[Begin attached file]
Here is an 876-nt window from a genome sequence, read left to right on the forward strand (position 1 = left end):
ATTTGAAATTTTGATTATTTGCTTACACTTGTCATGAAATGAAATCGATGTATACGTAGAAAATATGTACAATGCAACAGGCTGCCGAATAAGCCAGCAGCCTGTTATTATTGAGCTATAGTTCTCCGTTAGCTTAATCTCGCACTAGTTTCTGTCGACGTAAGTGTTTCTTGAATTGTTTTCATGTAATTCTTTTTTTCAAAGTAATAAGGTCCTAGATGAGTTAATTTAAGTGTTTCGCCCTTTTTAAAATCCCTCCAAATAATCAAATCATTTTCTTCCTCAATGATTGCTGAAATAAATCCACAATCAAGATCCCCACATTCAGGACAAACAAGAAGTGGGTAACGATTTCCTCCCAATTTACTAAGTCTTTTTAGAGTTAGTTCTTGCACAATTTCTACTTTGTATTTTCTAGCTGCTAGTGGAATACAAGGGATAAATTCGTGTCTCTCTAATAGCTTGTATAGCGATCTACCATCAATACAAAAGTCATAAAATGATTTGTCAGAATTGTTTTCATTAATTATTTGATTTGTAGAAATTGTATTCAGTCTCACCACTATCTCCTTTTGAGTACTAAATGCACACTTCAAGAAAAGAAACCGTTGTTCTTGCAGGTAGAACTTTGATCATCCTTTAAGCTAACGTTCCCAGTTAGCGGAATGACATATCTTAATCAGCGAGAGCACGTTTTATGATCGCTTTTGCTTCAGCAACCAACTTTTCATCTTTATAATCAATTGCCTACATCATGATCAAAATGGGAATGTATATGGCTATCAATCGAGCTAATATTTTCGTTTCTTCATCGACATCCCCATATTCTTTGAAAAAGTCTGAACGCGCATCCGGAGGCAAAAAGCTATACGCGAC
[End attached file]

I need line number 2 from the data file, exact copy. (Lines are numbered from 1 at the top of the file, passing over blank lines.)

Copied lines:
ATTTGAAATTTTGATTATTTGCTTACACTTGTCATGAAATGAAATCGATGTATACGTAGAAAATATGTACAATGCAACAGGCTGCCGAATAAGCCAGCAGCCTGTTATTATTGAGCTATAGTTCTCCGTTAGCTTAATCTCGCACTAGTTTCTGTCGACGTAAGTGTTTCTTGAATTGTTTTCATGTAATTCTTTTTTTCAAAGTAATAAGGTCCTAGATGAGTTAATTTAAGTGTTTCGCCCTTTTTAAAATCCCTCCAAATAATCAAATCATTTTCTTCCTCAATGATTGCTGAAATAAATCCACAATCAAGATCCCCACATTCAGGACAAACAAGAAGTGGGTAACGATTTCCTCCCAATTTACTAAGTCTTTTTAGAGTTAGTTCTTGCACAATTTCTACTTTGTATTTTCTAGCTGCTAGTGGAATACAAGGGATAAATTCGTGTCTCTCTAATAGCTTGTATAGCGATCTACCATCAATACAAAAGTCATAAAATGATTTGTCAGAATTGTTTTCATTAATTATTTGATTTGTAGAAATTGTATTCAGTCTCACCACTATCTCCTTTTGAGTACTAAATGCACACTTCAAGAAAAGAAACCGTTGTTCTTGCAGGTAGAACTTTGATCATCCTTTAAGCTAACGTTCCCAGTTAGCGGAATGACATATCTTAATCAGCGAGAGCACGTTTTATGATCGCTTTTGCTTCAGCAACCAACTTTTCATCTTTATAATCAATTGCCTACATCATGATCAAAATGGGAATGTATATGGCTATCAATCGAGCTAATATTTTCGTTTCTTCATCGACATCCCCATATTCTTTGAAAAAGTCTGAACGCGCATCCGGAGGCAAAAAGCTATACGCGAC